05/17/2017 by Carney Sandoe Staff | Conferences
“Lean On” Spotlight: Chelsea and Danielle
CS&A's inaugural Women's Institute will be held on June 16 in Boston.
Over the course of the next few weeks, we’ll be shining the spotlight on the incredible individuals who will be speakers and panel leaders at our Women’s Institute, the theme of which is “Lean On: Strengthening One Another Through mentorship and Collective Wisdom.”
-Middle School Head, The Kinkaid School (TX)
-Started career as a science teacher at a KIPP public school
-Joined Kinkaid in 2003 and has served as a science teacher, Assistant Admission Director, and Assistant Middle School Division Head
Describe a key moment, person, or other event that was critical in getting you to where you are now, whether personally or professionally.
Time and place was certainly on my side. With a degree in chemistry, I thought I wanted to teach high school until only one week into my teaching career. I was transferred to a middle school and fell in love with middle school students. At the time, I taught public school. The children reminded me of my own experiences. My principal made a personal investment in my success and encouraged me to pursue a career in administration. When I relocated to Houston, I realized that my out-of-state certification did not transfer. As a result, I secured employment in an independent school. Although most of my new students’ experiences were unlike my own, I found a connection and quickly understood my new found purpose: to educate beyond the curriculum. When asked where I saw myself in the next 5-10 years, I shared that I saw myself in the role of a Middle School Head. My then mentor gave his word to me that I would attain my goal (with his assistance) before he retired. True to his word, I was hired as the first African American, female Head of The Kinkaid Middle School.
When you were little, what did you want to be when you grew up? How does that compare to where you are now?
When I was little, I wanted to be a teacher because I loved my teachers. However, as a first-generation college graduate, my parents wanted me to become a doctor so that I could become financially secure! While my parents were not enthusiastic about my decision to become a teacher, particularly considering the sacrifices they had made, they were satisfied that I was happy and could care for my needs. As I continued my educational journey–receiving a master’s degree, becoming an administrator, and now pursuing my doctorate degree–I remain humble in my purpose: to become as blessing to others as I have been blessed. Though I am not a doctor as my parents originally desired, they often express their pride and joy in me as I pursue my career goals.
What is the best piece of advice you have received?
“Never do your job afraid of being fired!”
What do you think is one of the biggest challenges women in the educational community face? How do you hope it’s addressed at the Institute?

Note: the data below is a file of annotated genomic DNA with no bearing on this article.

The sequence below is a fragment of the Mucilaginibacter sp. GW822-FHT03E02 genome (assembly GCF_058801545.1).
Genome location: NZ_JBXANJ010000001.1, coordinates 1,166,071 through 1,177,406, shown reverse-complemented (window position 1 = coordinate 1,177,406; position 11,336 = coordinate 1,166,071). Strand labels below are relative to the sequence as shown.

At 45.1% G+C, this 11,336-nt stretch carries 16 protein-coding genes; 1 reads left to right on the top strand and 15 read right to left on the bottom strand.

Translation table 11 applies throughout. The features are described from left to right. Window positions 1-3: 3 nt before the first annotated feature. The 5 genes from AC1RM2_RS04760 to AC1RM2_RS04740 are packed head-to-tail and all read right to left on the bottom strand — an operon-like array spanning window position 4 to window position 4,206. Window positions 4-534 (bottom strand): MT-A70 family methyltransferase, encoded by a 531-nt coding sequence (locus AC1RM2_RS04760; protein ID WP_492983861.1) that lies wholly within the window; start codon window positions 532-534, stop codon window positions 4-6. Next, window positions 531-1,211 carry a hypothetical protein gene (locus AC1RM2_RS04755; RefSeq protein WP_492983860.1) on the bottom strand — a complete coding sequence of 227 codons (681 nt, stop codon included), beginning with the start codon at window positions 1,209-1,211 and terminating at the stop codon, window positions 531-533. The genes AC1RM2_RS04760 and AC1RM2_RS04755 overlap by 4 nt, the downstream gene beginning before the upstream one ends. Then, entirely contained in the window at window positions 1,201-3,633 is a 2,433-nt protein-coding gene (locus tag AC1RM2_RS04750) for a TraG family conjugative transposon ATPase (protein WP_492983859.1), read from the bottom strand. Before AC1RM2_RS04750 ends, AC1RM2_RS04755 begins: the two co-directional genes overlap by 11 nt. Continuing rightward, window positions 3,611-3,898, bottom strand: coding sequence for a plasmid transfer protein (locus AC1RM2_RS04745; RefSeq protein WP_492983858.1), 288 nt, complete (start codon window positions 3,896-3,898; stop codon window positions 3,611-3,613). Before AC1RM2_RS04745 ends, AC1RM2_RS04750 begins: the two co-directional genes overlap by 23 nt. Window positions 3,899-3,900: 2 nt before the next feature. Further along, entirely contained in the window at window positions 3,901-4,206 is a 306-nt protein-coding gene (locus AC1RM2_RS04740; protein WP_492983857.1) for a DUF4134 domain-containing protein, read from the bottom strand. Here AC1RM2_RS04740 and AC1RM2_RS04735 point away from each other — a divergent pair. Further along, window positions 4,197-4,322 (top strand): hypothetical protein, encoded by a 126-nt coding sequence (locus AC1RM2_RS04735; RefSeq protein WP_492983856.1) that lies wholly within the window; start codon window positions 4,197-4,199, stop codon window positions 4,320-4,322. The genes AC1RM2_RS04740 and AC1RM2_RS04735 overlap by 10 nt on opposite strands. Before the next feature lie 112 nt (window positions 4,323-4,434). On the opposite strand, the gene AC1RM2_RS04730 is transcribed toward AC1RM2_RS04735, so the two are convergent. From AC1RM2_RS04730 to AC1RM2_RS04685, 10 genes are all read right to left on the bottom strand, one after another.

I suspect that one of the biggest challenges that we face is battling our own insecurities. If we are too strong, we are perceived as aggressive. If we care too much, we are perceived as weak. There are some people and things we may not be able to change in our lifetime, but our mission is to try and make the task easier for the next generation of girls. I hope that we are able to unveil our personal balance unapologetically. We are who we are, and what we should change, we will; what we should not, we are confident enough not to tarry. Let us support and encourage one another to conquer higher grounds. Let us promote one another and not get caught up in the “stereotypical woman drama.” Let us stand on the shoulders of each other, united, pushing and pulling one another through the glass ceiling–and if all else fails, let’s be bold and throw rocks!
-Head of School, Nashoba Brooks School (MA)
-Has held teaching and coaching positions at The Emma Willard School, Dana Hall School, and Willow Hill School
-Serves on boards of Association of Independent Schools of New England, Belmont Hill School, and National Coalition of Girls Schools
Who is your female role model, or general role model, and why?
Among the many great role models I have had in my life, my mother rises to the top of the list for her wisdom, candor, strength, tenacity, and perspective. In my twenties, I remember questioning whether I was qualified to apply for a leadership position at a new level. My mother’s response was, “Why would you ever apply for a job if you have already done every item on the list of responsibilities? You need to continue to grow. Focus on the skills you bring and what you can do in the future rather than what you did in the past.”
What is the best piece of advice you have received?
A coach once told me, “If you stop getting better, you stop being good.”
Have you been a mentor or mentee? Describe your experience.
I have been fortunate to have exceptional mentors in my life. I rely on them daily for wisdom, perspective, guidance, balance, and humor. Though I continue to be amazed by the generosity of these individuals, now that I have also sat in the mentor seat, I realize that these relationships can be a reciprocal, priceless gift for both mentor and mentee.
Who was your favorite teacher in school?
I have been so blessed to have so many extraordinary teachers in my life, I could not possibly pick one favorite. Their lessons are lasting gifts: content, skills, perspectives, values, questions, integrity, compassion, humility, purpose, and care. The list goes on.
Check back as we share more about the fantastic and talented Honorary Faculty members who will be joining us in June.
Want to learn more about the Women’s Institute or register now? Click here! Registration closes this Friday, May 19!
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